Founded in 1936 by the City of Santa Ana through a bequest from Charles and Ada Bowers, the Bowers Museum is one of California's finest and Orange County's largest museums. In 1986, the museum closed its doors for a period of self-study. In response to community needs and input, it reopened in 1992 as a new cultural center, and expanded children's programming in 1994 with the opening of the Kidseum. The museum also recently celebrated the grand opening of the 30,000+ square-foot Dorothy and Donald Kennedy Wing in February 2007. To achieve its mission, the Bowers offers exhibitions, lectures, art classes, travel programs, children's art education programs, and other special community programs.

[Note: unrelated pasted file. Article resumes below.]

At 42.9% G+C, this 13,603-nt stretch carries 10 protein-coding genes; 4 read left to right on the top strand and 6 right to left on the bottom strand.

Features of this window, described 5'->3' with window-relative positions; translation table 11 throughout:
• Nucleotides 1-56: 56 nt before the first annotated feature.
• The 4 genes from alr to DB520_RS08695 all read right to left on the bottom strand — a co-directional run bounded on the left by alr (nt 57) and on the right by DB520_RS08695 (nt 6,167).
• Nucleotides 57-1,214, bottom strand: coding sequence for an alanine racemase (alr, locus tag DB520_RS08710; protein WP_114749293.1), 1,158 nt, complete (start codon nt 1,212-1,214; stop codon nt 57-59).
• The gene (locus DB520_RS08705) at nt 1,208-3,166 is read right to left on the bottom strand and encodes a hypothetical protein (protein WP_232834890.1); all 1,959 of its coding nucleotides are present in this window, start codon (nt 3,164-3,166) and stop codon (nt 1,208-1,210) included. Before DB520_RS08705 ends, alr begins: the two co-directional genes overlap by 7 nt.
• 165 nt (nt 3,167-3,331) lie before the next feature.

Established by an Act of Parliament in 1753 and opened in 1759, the British Museum was founded upon the private collection of physician, naturalist, and collector Sir Hans Sloane (1660–1753), who willed more than 71,000 objects, along with his library and herbarium, to the British Crown. The original collections largely consisted of books, manuscripts, and natural history, with some antiquities and ethnographical materials. Sir William Hamilton's collection of Greek vases and other classical objects was purchased in 1772, followed by the Rosetta Stone and other Egyptian antiquities in 1802. The Townley Collection of classical sculpture was acquired in 1805, and the sculptures of the Parthenon, known as the Elgin Marbles, in 1816. The British Museum was greatly involved in excavation abroad, and the appointment in 1851 of Sir Augustus Wollaston Franks (1826–97) led to the growth of such fields as British and European prehistory, ethnography, Oriental art, and archaeology. The museum was a new type of institution from the outset, governed by a body of trustees responsible to Parliament, preserving a collection owned by the nation, and open free of charge to the public. First housed in a seventeenth-century mansion, Montagu House, which stood on the site of today's building, it has undergone a variety of divisions and expansions since its inception. In 1823, the gift to the nation by George IV of his father's library (the King's Library) led to the construction of the current quadrangular building, which was designed by Sir Robert Smirke and completed in 1857. In the 1880s, the natural history collections were moved to a new building in South Kensington, which became the Natural History Museum. This departure and the construction of the White Wing made room for the increasing collections. King Edward VII's Galleries, which opened in 1914, the Duveen Gallery (1939/62), and the New Wing (1978) provided additional facilities and space. The museum's library became part of the new British Library in 1973, and the books left for a new building at St. Pancras in 1997. The Queen Elizabeth II Great Court, which was created in part of the space vacated by the library, opened in 2000. Around and beneath it new galleries were built, including the Sainsbury Africa Galleries, the Wellcome Gallery, and the Clore Education Centre. The restored King's Library opened in 2003. In the late 1960s, storage and exhibition of the museum's ethnographic collections was temporarily moved to the Museum of Mankind in London's Burlington Gardens. There they were maintained for 27 years, until the auxiliary museum's closure. The collections that were diverted to the Museum of Mankind have been gradually reintegrated into the British Museum since that time, and the completion of the new Andean and Pacific Galleries, scheduled for 2008–2010, will make the transition final. Today, the museum holds vast and important collections of art from Africa, Oceania, and the Americas; antiquities from ancient Egypt and Sudan; Asian art; international coins and medals; Classical treasures from Greece and Rome; Middle Eastern art; European art and antiquities from prehistory to the modern period; prints and drawings; and remarkable works in precious metals and stones. The collection of the Department of Africa, Oceania, and the Americas includes around 350,000 objects, most of which were acquired during the nineteenth and twentieth centuries and largely date from this time.